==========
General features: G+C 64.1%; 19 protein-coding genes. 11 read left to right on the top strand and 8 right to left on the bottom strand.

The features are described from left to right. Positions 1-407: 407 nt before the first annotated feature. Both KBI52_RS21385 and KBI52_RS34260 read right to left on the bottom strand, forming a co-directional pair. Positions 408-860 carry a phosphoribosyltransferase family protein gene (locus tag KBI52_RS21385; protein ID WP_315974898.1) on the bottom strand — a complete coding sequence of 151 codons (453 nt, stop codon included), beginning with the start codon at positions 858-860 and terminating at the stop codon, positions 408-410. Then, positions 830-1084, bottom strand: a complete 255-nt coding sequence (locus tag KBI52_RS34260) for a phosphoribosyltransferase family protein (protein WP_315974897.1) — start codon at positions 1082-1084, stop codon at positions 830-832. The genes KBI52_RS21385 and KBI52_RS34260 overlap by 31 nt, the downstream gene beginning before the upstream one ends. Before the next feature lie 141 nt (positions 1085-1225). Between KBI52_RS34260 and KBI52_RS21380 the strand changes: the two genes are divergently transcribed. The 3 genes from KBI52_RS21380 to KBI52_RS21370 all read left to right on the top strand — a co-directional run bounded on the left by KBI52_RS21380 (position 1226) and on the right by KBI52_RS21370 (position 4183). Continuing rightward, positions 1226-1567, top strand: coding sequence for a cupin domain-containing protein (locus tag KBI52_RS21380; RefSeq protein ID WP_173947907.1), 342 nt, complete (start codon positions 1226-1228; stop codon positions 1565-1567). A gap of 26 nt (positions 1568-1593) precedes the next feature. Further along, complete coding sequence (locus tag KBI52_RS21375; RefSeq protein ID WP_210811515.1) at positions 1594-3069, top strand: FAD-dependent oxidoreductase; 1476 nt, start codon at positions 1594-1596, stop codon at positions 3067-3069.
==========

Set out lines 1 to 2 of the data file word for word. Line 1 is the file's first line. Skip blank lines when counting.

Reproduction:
General features: G+C 64.1%; 19 protein-coding genes. 11 read left to right on the top strand and 8 right to left on the bottom strand.

The features are described from left to right. Positions 1-407: 407 nt before the first annotated feature. Both KBI52_RS21385 and KBI52_RS34260 read right to left on the bottom strand, forming a co-directional pair. Positions 408-860 carry a phosphoribosyltransferase family protein gene (locus tag KBI52_RS21385; protein ID WP_315974898.1) on the bottom strand — a complete coding sequence of 151 codons (453 nt, stop codon included), beginning with the start codon at positions 858-860 and terminating at the stop codon, positions 408-410. Then, positions 830-1084, bottom strand: a complete 255-nt coding sequence (locus tag KBI52_RS34260) for a phosphoribosyltransferase family protein (protein WP_315974897.1) — start codon at positions 1082-1084, stop codon at positions 830-832. The genes KBI52_RS21385 and KBI52_RS34260 overlap by 31 nt, the downstream gene beginning before the upstream one ends. Before the next feature lie 141 nt (positions 1085-1225). Between KBI52_RS34260 and KBI52_RS21380 the strand changes: the two genes are divergently transcribed. The 3 genes from KBI52_RS21380 to KBI52_RS21370 all read left to right on the top strand — a co-directional run bounded on the left by KBI52_RS21380 (position 1226) and on the right by KBI52_RS21370 (position 4183). Continuing rightward, positions 1226-1567, top strand: coding sequence for a cupin domain-containing protein (locus tag KBI52_RS21380; RefSeq protein ID WP_173947907.1), 342 nt, complete (start codon positions 1226-1228; stop codon positions 1565-1567). A gap of 26 nt (positions 1568-1593) precedes the next feature. Further along, complete coding sequence (locus tag KBI52_RS21375; RefSeq protein ID WP_210811515.1) at positions 1594-3069, top strand: FAD-dependent oxidoreductase; 1476 nt, start codon at positions 1594-1596, stop codon at positions 3067-3069.